Once the drakes finished their meal, Tanadal climbed up to the driver’s seat. He took the reins and steered the drakes toward Thir’s edge. The land stopped there, in a great line, giving in to the black nothingness of the void. Dappling the void, Tanadal could make out the faint pinpricks of light that were all he could see of the other Isles. Or rather, the Great Fire and Light Kami of those Isles. At Orbisan’s center, the light of the One Who is All shone out the brightest, despite the fact that it was more distant than many of the others.

The drakes pulled the ship along, using their air kami to extend their resistance to the pull of Thir’s Great Earth Kami to the vessel. The edges of their wings took on a faint green glow as they moved. As they passed Thir’s edge, the void yawned out below and around them. The drakes brought with them a bubble of air taken from Thir, which they would hold around themselves and their cargo as they traversed the void. Tanadal looked back, wishing that his wife’s traditions allowed her to see him on his journey. That, she said, bore ill omen.

Tanadal withdrew his binding dagger from its sheath at his side. The crystal blade, with its faceted sides, resembled a stiletto. Within it, a green-brown light shifted and dance as it moved, almost like oil. The dagger had belonged to Tanadal’s father, who had bought it as a matter of pride. He had never bothered to use it to bind a kami. Tanadal had needed at least one in order to do his job. Not having to purchase a dagger had been a financial relief.

He pointed the dagger at the seat next to him. The oily light poured forth from its tip in the form of a small creature. Phlu, Tanadal’s earth kami, looked like a snake that had stolen a tortoise’s legs and shell. His faint glow became the only light around, other than the drake’s wings. He looked up at Tanadal with watery eyes. “Free?” he asked.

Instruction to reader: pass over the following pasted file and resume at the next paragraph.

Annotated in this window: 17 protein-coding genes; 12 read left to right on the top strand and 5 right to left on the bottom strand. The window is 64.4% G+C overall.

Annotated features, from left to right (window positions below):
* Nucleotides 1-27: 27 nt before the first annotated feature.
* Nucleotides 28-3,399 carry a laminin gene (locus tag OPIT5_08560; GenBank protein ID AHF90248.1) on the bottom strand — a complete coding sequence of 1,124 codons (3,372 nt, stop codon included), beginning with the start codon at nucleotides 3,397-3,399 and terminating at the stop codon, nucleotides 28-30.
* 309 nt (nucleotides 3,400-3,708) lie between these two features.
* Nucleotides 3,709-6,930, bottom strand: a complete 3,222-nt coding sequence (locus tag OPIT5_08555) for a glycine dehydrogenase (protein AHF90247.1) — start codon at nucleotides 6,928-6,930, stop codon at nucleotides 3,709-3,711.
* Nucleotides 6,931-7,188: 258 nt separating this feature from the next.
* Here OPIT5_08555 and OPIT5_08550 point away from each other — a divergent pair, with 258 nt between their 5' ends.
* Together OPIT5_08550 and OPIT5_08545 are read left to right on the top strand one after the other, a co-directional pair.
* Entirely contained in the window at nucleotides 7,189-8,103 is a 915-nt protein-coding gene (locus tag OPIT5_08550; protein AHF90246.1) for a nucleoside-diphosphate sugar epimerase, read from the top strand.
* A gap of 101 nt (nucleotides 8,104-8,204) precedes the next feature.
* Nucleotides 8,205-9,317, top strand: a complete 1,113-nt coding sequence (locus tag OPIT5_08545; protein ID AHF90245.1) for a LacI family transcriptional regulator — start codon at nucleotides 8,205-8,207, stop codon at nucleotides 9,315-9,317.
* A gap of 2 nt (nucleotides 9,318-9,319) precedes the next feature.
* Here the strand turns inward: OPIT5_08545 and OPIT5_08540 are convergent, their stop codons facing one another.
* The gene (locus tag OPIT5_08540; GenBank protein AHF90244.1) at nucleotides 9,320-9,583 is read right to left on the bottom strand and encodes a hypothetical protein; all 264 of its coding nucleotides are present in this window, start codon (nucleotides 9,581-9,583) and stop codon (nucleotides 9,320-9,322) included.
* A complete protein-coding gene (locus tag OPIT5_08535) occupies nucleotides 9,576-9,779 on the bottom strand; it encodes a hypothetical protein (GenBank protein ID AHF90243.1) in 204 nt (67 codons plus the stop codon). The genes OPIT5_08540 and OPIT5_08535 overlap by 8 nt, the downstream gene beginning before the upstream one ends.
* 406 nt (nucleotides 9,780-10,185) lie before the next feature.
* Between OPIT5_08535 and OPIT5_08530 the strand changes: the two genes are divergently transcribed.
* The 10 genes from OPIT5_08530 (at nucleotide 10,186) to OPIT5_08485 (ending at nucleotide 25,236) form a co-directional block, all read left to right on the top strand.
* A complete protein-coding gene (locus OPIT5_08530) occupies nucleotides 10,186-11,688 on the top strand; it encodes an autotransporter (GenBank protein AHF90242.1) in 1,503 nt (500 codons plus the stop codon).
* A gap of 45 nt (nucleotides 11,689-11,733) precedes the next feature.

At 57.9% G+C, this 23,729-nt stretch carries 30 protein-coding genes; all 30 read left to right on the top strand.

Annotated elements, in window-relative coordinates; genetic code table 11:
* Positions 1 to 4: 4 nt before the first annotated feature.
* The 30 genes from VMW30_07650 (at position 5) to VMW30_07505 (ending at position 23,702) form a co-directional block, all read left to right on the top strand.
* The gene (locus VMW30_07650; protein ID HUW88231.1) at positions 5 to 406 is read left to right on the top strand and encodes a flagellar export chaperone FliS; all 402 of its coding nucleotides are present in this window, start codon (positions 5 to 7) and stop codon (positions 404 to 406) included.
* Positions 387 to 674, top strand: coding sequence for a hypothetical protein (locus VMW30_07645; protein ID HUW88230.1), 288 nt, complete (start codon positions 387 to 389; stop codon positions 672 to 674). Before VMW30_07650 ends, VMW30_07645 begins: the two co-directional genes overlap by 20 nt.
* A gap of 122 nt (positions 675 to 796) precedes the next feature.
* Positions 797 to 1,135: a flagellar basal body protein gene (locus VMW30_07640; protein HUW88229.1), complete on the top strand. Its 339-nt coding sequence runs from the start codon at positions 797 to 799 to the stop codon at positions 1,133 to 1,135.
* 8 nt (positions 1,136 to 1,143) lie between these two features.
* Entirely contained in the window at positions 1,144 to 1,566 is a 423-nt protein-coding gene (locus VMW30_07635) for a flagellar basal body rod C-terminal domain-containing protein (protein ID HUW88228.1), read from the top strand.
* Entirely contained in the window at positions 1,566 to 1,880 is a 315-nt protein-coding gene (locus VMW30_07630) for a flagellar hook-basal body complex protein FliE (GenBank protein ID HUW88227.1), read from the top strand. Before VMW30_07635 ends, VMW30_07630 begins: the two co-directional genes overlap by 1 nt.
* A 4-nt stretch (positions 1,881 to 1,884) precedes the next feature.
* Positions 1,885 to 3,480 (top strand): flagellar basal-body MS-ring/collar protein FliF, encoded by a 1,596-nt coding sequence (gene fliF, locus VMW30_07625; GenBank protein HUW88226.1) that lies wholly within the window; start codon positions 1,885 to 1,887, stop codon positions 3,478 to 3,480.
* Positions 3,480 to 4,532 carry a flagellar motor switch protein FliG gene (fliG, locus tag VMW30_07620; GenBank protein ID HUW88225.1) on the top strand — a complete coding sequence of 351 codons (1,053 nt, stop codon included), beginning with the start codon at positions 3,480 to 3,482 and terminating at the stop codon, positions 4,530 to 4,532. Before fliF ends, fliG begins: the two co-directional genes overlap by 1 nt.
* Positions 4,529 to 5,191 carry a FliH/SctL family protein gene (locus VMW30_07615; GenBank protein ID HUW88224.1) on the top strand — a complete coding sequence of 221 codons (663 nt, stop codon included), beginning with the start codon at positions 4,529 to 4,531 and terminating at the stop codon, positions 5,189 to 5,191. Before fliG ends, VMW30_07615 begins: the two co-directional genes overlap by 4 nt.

“We are going to Ezan, Phlu,” Tanadal said. “I need you to guide us there.” He took a handful of small pebbles from his pocket to toss at Phlu’s feet.

“Not free,” Phlu said. His neck twisted downward so that he could nudge the pebbles with his nose. They rose in the air to form an arrow, which pointed slightly to the right of Tanadal’s current heading. Tanadal adjusted accordingly.

Phlu looked at him again. His eyes, wide and more like a human’s than a snake’s, portrayed much more emotion than Tanadal would have thought possible before he had bound the kami. “When done, free?” Phlu asked.

“No, Phlu,” Tanadal said, fighting back the pang of guilt. “I need your help to do my business.”

In response, Phlu curled up on the bench, wrapping his long neck and tail around his shell. Tanadal told himself he had no reason to feel guilty. Binding a kami and making use of their talents was the best way to make them stronger. With stronger kami, all of Orbisan became a better place. When he had first bound Phlu, the little fellow hadn’t been capable of speech. He certainly hadn’t been able to form the concepts necessary for the question “When we’re done with this, can I be free?”

They moved swiftly through the void — far faster than was possible in the sphere of influence of one of the Isles — but the journey would still take the better part of a day. Isles further from Thir could take days or even weeks to reach, though of course, Tanadal could charge them higher rates for the inconvenience.

Even with their speed, a journey through the void quickly became monotonous. With no landmarks, the blackness made it difficult to tell whether they were moving at all. “Phlu, call to me if I need to make an adjustment to the course. Or if you see anything unusual, okay?”

“Phlu do,” the kami said.

Tanadal turned around in his seat and slipped, leg-first, through the small door that led into the cabin from the driver’s seat. Jor Lenem sat cross-legged on a cushion, palms on his knees, with his eyes closed in meditation. He had unzipped his outer jacket. Next to him was a sealing dagger with a hilt wrapped in black cloth. A pathetic fire kami hovered in front of Jor Lenem, one with so little power its only form was that of a flickering flame. It gave off just enough heat to bring the cabin to a bearable temperature, and enough light for Tanadal to see.